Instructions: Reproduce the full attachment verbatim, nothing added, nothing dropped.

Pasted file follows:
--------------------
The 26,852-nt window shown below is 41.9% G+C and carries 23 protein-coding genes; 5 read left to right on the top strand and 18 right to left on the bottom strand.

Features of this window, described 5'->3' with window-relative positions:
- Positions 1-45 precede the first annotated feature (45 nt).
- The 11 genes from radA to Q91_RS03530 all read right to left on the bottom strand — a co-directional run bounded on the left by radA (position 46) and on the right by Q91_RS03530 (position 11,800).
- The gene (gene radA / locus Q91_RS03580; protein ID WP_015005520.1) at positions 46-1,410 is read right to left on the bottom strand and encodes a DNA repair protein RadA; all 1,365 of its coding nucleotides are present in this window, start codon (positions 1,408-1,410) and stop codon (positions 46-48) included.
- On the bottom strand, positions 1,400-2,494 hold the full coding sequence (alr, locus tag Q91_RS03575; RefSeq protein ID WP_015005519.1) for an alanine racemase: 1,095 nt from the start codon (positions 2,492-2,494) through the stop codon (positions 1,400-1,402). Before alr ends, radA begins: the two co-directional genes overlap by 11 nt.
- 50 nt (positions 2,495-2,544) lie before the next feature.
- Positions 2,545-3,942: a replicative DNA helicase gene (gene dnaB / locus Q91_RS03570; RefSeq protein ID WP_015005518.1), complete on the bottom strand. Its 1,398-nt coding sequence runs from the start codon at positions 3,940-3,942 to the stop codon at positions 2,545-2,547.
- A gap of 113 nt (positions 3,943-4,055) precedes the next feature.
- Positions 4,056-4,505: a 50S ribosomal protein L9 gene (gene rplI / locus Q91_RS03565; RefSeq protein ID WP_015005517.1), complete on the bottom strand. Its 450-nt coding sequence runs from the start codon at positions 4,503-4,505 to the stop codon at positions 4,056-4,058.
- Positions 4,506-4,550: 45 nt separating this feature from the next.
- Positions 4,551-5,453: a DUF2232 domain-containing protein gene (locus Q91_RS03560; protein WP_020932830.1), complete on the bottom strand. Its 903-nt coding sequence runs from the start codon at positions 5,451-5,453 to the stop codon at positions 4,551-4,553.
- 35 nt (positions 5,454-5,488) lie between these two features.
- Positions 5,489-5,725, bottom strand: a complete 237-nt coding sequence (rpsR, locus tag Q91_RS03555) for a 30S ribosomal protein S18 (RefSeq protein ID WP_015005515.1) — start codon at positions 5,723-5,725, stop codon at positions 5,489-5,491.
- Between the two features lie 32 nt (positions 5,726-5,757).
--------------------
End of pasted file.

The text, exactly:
The 26,852-nt window shown below is 41.9% G+C and carries 23 protein-coding genes; 5 read left to right on the top strand and 18 right to left on the bottom strand.

Features of this window, described 5'->3' with window-relative positions:
- Positions 1-45 precede the first annotated feature (45 nt).
- The 11 genes from radA to Q91_RS03530 all read right to left on the bottom strand — a co-directional run bounded on the left by radA (position 46) and on the right by Q91_RS03530 (position 11,800).
- The gene (gene radA / locus Q91_RS03580; protein ID WP_015005520.1) at positions 46-1,410 is read right to left on the bottom strand and encodes a DNA repair protein RadA; all 1,365 of its coding nucleotides are present in this window, start codon (positions 1,408-1,410) and stop codon (positions 46-48) included.
- On the bottom strand, positions 1,400-2,494 hold the full coding sequence (alr, locus tag Q91_RS03575; RefSeq protein ID WP_015005519.1) for an alanine racemase: 1,095 nt from the start codon (positions 2,492-2,494) through the stop codon (positions 1,400-1,402). Before alr ends, radA begins: the two co-directional genes overlap by 11 nt.
- 50 nt (positions 2,495-2,544) lie before the next feature.
- Positions 2,545-3,942: a replicative DNA helicase gene (gene dnaB / locus Q91_RS03570; RefSeq protein ID WP_015005518.1), complete on the bottom strand. Its 1,398-nt coding sequence runs from the start codon at positions 3,940-3,942 to the stop codon at positions 2,545-2,547.
- A gap of 113 nt (positions 3,943-4,055) precedes the next feature.
- Positions 4,056-4,505: a 50S ribosomal protein L9 gene (gene rplI / locus Q91_RS03565; RefSeq protein ID WP_015005517.1), complete on the bottom strand. Its 450-nt coding sequence runs from the start codon at positions 4,503-4,505 to the stop codon at positions 4,056-4,058.
- Positions 4,506-4,550: 45 nt separating this feature from the next.
- Positions 4,551-5,453: a DUF2232 domain-containing protein gene (locus Q91_RS03560; protein WP_020932830.1), complete on the bottom strand. Its 903-nt coding sequence runs from the start codon at positions 5,451-5,453 to the stop codon at positions 4,551-4,553.
- 35 nt (positions 5,454-5,488) lie between these two features.
- Positions 5,489-5,725, bottom strand: a complete 237-nt coding sequence (rpsR, locus tag Q91_RS03555) for a 30S ribosomal protein S18 (RefSeq protein ID WP_015005515.1) — start codon at positions 5,723-5,725, stop codon at positions 5,489-5,491.
- Between the two features lie 32 nt (positions 5,726-5,757).